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Step 1: Replace The Hard Disk With The SSD

Install A Hard Drive Or SSD In Your Notebook's Optical Bay
By , Achim Roos

First, we replaced the notebook's internal hard disk, a Samsung Spinpoint M8 M500MBB, with a 120 GB Samsung 830 SSD and installed Windows from scratch. Then, we put the original hard disk into the OptiBayHD caddy. Finally, we replaced the notebook’s optical drive with the OptiBayHD caddy.

This is the test notebook, Dell's Latitude D630. It's not particularly new or sexy, but it remains a good candidate for an upgrade like this one.

1. Remove the hard disk mounting frame:

2. Put the SSD into the mounting frame:

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  • 1 Hide
    thehidecheck , January 26, 2012 3:21 AM
    Lol, this reminds me of the floppy disks of yore. Still, there is alot of utility in this, I see it having a good future.
  • 9 Hide
    phamhlam , January 26, 2012 4:14 AM
    I thought about doing this. It gives you the speed of a SSD and the space of a HDD. When you need your DVD drive, slide it back in or just use a USB one. I ended up selling my laptop and getting a desktop haahaha.
  • 0 Hide
    Xajel , January 26, 2012 4:33 AM
    I think having a 128 - 256 GB mPCIe SSD will be much easier to have :D 

    + it will give you the ability to have another HDD for large storage if you can't life with just 128 or 256GB :) 
  • 0 Hide
    mswezey , January 26, 2012 5:01 AM
    I've already done this 2 months ago! Best thing you can do for a laptop!
  • 0 Hide
    Anonymous , January 26, 2012 5:58 AM
    But what about heat? As far as I can see there are no venting holes or I might just be mistaking. :) 
  • 0 Hide
    Reynod , January 26, 2012 6:00 AM
    Great idea ... I like it.

    Can you run some tests on the drive please?

    Compare it to the main drive for speed?

  • 2 Hide
    serhat359 , January 26, 2012 6:01 AM
    I also thought about this but it's just too expensive!
  • 0 Hide
    Pyree , January 26, 2012 6:40 AM
    But what about heat? As far as I can see there are no venting holes or I might just be mistaking. :) 

    Have that set up on my laptop. SDD in the normal HDD bay, HDD in OD bay. No issue on heat for HDD. HDD about 38-40c on load.
  • 0 Hide
    ivyanev , January 26, 2012 8:33 AM
    Isn't eSATA usb 3 and other ports designed to accommodate external hdd? I agree that external isn't as convenient as build in ,but can be used in several laptops.
  • 5 Hide
    jamesedgeuk2000 , January 26, 2012 9:32 AM
    Lmao I did this back in 2006, the dell drive bay in your pic is one of the multibay drives used in the first ever XPS and the i9100.

    Hears another newsflash, you can also replace the optical drive with hot swappable extra battery's for extra power time! :o 
  • 4 Hide
    __-_-_-__ , January 26, 2012 9:37 AM
    insane prices on toms hardware and confusing article.

    ICH2-8M chipsets: uses sata or pata
    ICH9M or newer: uses sata
    ODD sizes: 9.5mm or 12.7mm

    you can also put 1.8" drives if you get a 1.8" to 2.5" adapter.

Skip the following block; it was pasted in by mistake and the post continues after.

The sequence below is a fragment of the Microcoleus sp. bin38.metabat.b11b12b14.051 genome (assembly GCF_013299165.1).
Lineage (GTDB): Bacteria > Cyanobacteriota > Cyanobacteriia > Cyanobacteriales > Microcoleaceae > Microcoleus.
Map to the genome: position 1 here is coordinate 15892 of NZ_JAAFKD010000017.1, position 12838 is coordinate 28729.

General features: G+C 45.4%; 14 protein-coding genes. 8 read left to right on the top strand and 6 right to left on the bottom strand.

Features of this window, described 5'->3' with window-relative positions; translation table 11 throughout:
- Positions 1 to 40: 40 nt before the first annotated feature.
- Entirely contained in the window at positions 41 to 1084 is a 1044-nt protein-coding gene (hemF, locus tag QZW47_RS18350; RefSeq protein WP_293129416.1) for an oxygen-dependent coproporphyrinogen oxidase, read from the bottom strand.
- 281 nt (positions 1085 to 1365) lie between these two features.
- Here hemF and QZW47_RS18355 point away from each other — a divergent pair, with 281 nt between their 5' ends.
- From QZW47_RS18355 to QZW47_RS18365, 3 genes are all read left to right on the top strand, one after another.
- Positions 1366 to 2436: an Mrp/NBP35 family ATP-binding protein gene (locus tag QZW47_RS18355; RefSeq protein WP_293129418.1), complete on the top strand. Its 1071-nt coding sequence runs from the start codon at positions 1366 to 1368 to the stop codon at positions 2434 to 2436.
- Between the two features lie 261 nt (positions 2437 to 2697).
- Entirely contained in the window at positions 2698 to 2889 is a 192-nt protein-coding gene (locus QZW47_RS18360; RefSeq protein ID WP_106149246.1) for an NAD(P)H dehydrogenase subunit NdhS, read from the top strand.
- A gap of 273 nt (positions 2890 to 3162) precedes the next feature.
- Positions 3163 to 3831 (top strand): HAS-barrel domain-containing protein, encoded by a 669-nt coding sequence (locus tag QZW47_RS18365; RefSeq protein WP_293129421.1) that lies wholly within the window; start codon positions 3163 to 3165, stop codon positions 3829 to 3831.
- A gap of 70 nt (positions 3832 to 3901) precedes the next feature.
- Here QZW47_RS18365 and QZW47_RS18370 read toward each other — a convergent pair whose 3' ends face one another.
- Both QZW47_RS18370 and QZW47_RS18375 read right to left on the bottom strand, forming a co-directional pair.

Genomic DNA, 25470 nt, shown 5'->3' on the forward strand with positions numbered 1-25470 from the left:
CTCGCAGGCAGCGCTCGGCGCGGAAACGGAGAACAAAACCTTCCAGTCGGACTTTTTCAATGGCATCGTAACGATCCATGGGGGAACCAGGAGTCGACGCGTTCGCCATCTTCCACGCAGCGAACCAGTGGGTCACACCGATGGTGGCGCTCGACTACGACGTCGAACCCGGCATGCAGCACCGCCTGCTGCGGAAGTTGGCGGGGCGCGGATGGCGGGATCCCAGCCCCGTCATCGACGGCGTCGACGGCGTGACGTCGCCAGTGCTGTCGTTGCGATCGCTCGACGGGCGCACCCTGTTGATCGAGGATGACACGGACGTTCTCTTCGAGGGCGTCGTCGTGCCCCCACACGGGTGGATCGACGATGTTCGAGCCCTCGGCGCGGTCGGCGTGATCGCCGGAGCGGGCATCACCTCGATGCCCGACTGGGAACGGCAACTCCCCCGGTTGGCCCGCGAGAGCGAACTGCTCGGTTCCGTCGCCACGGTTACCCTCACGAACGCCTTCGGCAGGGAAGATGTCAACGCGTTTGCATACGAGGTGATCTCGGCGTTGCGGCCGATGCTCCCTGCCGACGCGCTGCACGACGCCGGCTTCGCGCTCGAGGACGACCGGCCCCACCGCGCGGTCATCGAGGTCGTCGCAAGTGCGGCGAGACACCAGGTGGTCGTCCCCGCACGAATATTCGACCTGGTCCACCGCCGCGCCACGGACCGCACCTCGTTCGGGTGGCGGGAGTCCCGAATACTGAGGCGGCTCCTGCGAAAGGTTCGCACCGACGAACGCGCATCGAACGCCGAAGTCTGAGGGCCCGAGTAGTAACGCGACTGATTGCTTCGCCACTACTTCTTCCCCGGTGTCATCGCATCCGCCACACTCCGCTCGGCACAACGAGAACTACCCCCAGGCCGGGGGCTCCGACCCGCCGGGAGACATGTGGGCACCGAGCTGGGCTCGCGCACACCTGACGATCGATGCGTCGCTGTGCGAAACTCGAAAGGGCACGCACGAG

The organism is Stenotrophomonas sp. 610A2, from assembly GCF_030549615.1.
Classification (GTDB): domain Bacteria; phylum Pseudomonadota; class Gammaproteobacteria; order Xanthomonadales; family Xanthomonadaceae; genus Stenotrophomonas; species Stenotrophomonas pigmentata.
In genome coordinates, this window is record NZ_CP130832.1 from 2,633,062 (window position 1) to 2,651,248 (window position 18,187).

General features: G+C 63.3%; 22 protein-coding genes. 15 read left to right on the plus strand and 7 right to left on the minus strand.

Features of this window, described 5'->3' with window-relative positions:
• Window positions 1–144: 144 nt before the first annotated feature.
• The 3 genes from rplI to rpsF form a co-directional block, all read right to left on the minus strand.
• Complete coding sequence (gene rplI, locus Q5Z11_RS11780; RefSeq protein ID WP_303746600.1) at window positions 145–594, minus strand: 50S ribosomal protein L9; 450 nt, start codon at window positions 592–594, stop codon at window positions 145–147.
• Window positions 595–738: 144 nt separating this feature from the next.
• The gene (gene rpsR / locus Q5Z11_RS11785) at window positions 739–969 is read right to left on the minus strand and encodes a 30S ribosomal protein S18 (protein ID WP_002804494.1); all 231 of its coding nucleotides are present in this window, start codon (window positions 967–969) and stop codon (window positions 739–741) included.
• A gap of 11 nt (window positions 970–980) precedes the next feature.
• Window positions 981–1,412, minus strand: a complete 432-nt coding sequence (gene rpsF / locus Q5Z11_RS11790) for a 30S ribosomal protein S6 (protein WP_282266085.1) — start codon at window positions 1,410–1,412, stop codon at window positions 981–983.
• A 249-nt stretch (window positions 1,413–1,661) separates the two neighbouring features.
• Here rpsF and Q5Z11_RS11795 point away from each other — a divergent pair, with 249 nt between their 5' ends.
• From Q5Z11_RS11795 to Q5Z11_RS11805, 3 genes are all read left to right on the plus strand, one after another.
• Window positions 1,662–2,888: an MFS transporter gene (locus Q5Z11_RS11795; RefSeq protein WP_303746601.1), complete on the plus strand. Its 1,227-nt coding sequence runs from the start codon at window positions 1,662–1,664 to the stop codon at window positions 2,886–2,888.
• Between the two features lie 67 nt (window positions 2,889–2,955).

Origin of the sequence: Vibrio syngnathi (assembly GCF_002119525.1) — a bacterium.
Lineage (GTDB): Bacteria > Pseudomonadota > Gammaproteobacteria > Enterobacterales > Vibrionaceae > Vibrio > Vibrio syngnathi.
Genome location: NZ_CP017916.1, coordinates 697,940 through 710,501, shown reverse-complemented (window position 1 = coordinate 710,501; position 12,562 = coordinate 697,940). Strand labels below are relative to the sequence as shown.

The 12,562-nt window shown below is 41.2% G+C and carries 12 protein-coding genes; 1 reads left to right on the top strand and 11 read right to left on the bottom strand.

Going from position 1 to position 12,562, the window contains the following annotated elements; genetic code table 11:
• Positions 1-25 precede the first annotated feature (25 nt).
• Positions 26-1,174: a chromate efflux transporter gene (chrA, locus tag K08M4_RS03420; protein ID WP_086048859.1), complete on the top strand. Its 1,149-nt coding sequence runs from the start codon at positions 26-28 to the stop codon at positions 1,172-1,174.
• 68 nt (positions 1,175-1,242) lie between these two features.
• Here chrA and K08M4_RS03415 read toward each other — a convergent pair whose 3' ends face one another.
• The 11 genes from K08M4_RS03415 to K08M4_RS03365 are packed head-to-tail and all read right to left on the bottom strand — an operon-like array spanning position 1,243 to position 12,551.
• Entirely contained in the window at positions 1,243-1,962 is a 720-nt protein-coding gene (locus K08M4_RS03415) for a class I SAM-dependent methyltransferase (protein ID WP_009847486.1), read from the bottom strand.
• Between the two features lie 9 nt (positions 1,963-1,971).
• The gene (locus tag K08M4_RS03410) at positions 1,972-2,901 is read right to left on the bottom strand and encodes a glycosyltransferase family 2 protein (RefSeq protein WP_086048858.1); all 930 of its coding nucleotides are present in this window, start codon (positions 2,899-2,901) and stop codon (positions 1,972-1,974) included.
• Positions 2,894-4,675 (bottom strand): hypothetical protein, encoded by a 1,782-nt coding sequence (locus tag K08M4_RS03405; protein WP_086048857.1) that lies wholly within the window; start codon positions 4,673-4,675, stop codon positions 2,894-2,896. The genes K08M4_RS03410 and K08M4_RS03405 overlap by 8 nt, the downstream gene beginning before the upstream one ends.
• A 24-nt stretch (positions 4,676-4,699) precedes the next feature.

There's 2 types of ODD to HDD adapters:
    -Adapter only
    -hotswap capable ones that allow the odd caddy to slide

    "At about $68 (plus international shipping) the caddy isn't exactly cheap" o'really? toms is trying to rips us off.
    here way more cheaper and dozens of models:

    and even cheaper:

  • -1 Hide
    Yuka , January 26, 2012 11:23 AM
    I've been looking for one of those for my Asus N3 fro quite some time now 8(

    I really think that using that space you could fit even more with custom "bays replacements". We still waste space. Also, making it into a real hdd bay could be great as well.

  • -5 Hide
    bennaye , January 26, 2012 12:26 PM
    1. Cut a hole in the box.
    2. Put your junk in the box
    3. Make her open the box.

    And THAT'S the way you do itttt~ It's my SSD in a box!
  • -2 Hide
    hunshiki , January 26, 2012 3:06 PM
    Because Lenovo's UltraBay is made so poorly, that it won't fit any computer.
    Just check the reviews at Lenovo:
  • -1 Hide
    jhansonxi , January 26, 2012 4:46 PM
    I think this is a great idea for enabling software RAID 1 on a notebook. That would help performance and provide redundancy. With software RAID on Linux you can remove one drive and still boot so it is possible to swap the CD/DVD drive back in, use it, then swap it back out and let the RAID resync.
  • -1 Hide
    hunshiki , January 26, 2012 5:04 PM
    It's a laptop, can get stolen easily. I think having Wuala, Crashplan, or any secure sync service is a better idea to prevent data loss. Also, never forget to have an encryption if you have business-sensitive information.
  • -2 Hide
    freggo , January 26, 2012 5:27 PM
    That's a great idea. Will have to check it out. Can definitely breath some new live in older Laptops.
  • -1 Hide
    __-_-_-__ , January 26, 2012 6:22 PM
    hunshikiBecause Lenovo's UltraBay is made so poorly, that it won't fit any computer.Just check the reviews at Lenovo: [...] MIGR-73170

    it fit's. there's specially design odd converters for's a special 7-8mm thing. it's very rare but it does exist. probably cheap on ebay.
  • -2 Hide
    mrkdilkington , January 26, 2012 8:24 PM
    Just bought one of these off ebay for $15.
    Also what effect does this have on the battery?
  • -1 Hide
    masterofevil22 , January 26, 2012 8:26 PM
    Why didn't I think of this??

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